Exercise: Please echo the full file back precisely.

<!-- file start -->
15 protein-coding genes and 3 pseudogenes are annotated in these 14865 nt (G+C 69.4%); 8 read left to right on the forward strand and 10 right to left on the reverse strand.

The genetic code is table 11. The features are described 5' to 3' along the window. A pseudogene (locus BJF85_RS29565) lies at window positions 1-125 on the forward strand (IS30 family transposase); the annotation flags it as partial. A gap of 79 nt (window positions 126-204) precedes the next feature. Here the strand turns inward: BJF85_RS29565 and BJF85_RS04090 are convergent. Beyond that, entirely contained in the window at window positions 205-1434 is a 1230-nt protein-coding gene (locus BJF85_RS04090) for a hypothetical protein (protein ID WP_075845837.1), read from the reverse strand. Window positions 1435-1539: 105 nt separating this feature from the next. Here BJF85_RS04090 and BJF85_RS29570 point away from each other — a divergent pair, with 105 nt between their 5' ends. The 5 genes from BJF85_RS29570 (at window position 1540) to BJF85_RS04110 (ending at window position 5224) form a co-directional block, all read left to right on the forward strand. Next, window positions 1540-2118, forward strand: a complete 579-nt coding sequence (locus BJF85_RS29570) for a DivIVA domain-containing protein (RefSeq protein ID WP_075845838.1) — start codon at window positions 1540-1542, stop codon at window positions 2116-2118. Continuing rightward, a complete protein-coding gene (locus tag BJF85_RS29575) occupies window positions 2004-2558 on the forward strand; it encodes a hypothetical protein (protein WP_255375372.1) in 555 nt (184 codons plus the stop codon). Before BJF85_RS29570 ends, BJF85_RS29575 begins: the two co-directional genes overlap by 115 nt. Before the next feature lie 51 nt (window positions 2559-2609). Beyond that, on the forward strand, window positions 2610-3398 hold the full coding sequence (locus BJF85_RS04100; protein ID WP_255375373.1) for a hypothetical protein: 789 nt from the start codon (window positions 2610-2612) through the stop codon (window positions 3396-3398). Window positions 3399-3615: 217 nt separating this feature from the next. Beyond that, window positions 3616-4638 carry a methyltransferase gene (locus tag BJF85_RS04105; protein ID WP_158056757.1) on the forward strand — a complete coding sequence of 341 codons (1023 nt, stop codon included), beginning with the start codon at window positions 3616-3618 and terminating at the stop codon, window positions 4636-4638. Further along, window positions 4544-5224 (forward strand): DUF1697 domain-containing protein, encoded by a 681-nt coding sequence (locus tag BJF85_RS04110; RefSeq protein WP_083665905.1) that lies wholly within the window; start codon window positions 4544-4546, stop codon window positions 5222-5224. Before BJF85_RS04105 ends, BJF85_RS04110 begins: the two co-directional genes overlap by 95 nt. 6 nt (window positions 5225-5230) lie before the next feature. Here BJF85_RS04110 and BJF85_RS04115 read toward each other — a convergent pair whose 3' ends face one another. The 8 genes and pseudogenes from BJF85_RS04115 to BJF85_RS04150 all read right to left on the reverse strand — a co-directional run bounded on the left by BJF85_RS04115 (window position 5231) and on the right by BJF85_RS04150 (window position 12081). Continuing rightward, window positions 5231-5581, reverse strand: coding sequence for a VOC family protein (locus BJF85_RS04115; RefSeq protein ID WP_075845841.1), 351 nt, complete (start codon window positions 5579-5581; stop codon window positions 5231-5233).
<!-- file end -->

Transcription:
15 protein-coding genes and 3 pseudogenes are annotated in these 14865 nt (G+C 69.4%); 8 read left to right on the forward strand and 10 right to left on the reverse strand.

The genetic code is table 11. The features are described 5' to 3' along the window. A pseudogene (locus BJF85_RS29565) lies at window positions 1-125 on the forward strand (IS30 family transposase); the annotation flags it as partial. A gap of 79 nt (window positions 126-204) precedes the next feature. Here the strand turns inward: BJF85_RS29565 and BJF85_RS04090 are convergent. Beyond that, entirely contained in the window at window positions 205-1434 is a 1230-nt protein-coding gene (locus BJF85_RS04090) for a hypothetical protein (protein ID WP_075845837.1), read from the reverse strand. Window positions 1435-1539: 105 nt separating this feature from the next. Here BJF85_RS04090 and BJF85_RS29570 point away from each other — a divergent pair, with 105 nt between their 5' ends. The 5 genes from BJF85_RS29570 (at window position 1540) to BJF85_RS04110 (ending at window position 5224) form a co-directional block, all read left to right on the forward strand. Next, window positions 1540-2118, forward strand: a complete 579-nt coding sequence (locus BJF85_RS29570) for a DivIVA domain-containing protein (RefSeq protein ID WP_075845838.1) — start codon at window positions 1540-1542, stop codon at window positions 2116-2118. Continuing rightward, a complete protein-coding gene (locus tag BJF85_RS29575) occupies window positions 2004-2558 on the forward strand; it encodes a hypothetical protein (protein WP_255375372.1) in 555 nt (184 codons plus the stop codon). Before BJF85_RS29570 ends, BJF85_RS29575 begins: the two co-directional genes overlap by 115 nt. Before the next feature lie 51 nt (window positions 2559-2609). Beyond that, on the forward strand, window positions 2610-3398 hold the full coding sequence (locus BJF85_RS04100; protein ID WP_255375373.1) for a hypothetical protein: 789 nt from the start codon (window positions 2610-2612) through the stop codon (window positions 3396-3398). Window positions 3399-3615: 217 nt separating this feature from the next. Beyond that, window positions 3616-4638 carry a methyltransferase gene (locus tag BJF85_RS04105; protein ID WP_158056757.1) on the forward strand — a complete coding sequence of 341 codons (1023 nt, stop codon included), beginning with the start codon at window positions 3616-3618 and terminating at the stop codon, window positions 4636-4638. Further along, window positions 4544-5224 (forward strand): DUF1697 domain-containing protein, encoded by a 681-nt coding sequence (locus tag BJF85_RS04110; RefSeq protein WP_083665905.1) that lies wholly within the window; start codon window positions 4544-4546, stop codon window positions 5222-5224. Before BJF85_RS04105 ends, BJF85_RS04110 begins: the two co-directional genes overlap by 95 nt. 6 nt (window positions 5225-5230) lie before the next feature. Here BJF85_RS04110 and BJF85_RS04115 read toward each other — a convergent pair whose 3' ends face one another. The 8 genes and pseudogenes from BJF85_RS04115 to BJF85_RS04150 all read right to left on the reverse strand — a co-directional run bounded on the left by BJF85_RS04115 (window position 5231) and on the right by BJF85_RS04150 (window position 12081). Continuing rightward, window positions 5231-5581, reverse strand: coding sequence for a VOC family protein (locus BJF85_RS04115; RefSeq protein ID WP_075845841.1), 351 nt, complete (start codon window positions 5579-5581; stop codon window positions 5231-5233).